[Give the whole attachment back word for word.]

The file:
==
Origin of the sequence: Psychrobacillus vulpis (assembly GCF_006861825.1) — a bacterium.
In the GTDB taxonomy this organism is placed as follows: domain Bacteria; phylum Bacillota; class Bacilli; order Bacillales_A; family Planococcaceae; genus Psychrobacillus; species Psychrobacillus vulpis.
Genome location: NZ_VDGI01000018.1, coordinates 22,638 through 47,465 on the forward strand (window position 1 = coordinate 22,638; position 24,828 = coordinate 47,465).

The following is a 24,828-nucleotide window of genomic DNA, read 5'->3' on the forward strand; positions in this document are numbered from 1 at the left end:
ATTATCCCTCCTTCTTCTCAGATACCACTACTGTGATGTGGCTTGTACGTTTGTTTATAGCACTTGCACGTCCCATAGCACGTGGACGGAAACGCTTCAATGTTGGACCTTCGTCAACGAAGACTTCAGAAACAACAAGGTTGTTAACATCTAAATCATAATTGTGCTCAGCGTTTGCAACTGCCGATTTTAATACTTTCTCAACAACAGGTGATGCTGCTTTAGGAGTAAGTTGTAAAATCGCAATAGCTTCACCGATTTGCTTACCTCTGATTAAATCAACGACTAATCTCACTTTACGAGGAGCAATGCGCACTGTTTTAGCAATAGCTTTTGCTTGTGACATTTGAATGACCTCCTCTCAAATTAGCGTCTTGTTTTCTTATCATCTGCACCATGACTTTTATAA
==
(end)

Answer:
Origin of the sequence: Psychrobacillus vulpis (assembly GCF_006861825.1) — a bacterium.
In the GTDB taxonomy this organism is placed as follows: domain Bacteria; phylum Bacillota; class Bacilli; order Bacillales_A; family Planococcaceae; genus Psychrobacillus; species Psychrobacillus vulpis.
Genome location: NZ_VDGI01000018.1, coordinates 22,638 through 47,465 on the forward strand (window position 1 = coordinate 22,638; position 24,828 = coordinate 47,465).

The following is a 24,828-nucleotide window of genomic DNA, read 5'->3' on the forward strand; positions in this document are numbered from 1 at the left end:
ATTATCCCTCCTTCTTCTCAGATACCACTACTGTGATGTGGCTTGTACGTTTGTTTATAGCACTTGCACGTCCCATAGCACGTGGACGGAAACGCTTCAATGTTGGACCTTCGTCAACGAAGACTTCAGAAACAACAAGGTTGTTAACATCTAAATCATAATTGTGCTCAGCGTTTGCAACTGCCGATTTTAATACTTTCTCAACAACAGGTGATGCTGCTTTAGGAGTAAGTTGTAAAATCGCAATAGCTTCACCGATTTGCTTACCTCTGATTAAATCAACGACTAATCTCACTTTACGAGGAGCAATGCGCACTGTTTTAGCAATAGCTTTTGCTTGTGACATTTGAATGACCTCCTCTCAAATTAGCGTCTTGTTTTCTTATCATCTGCACCATGACTTTTATAA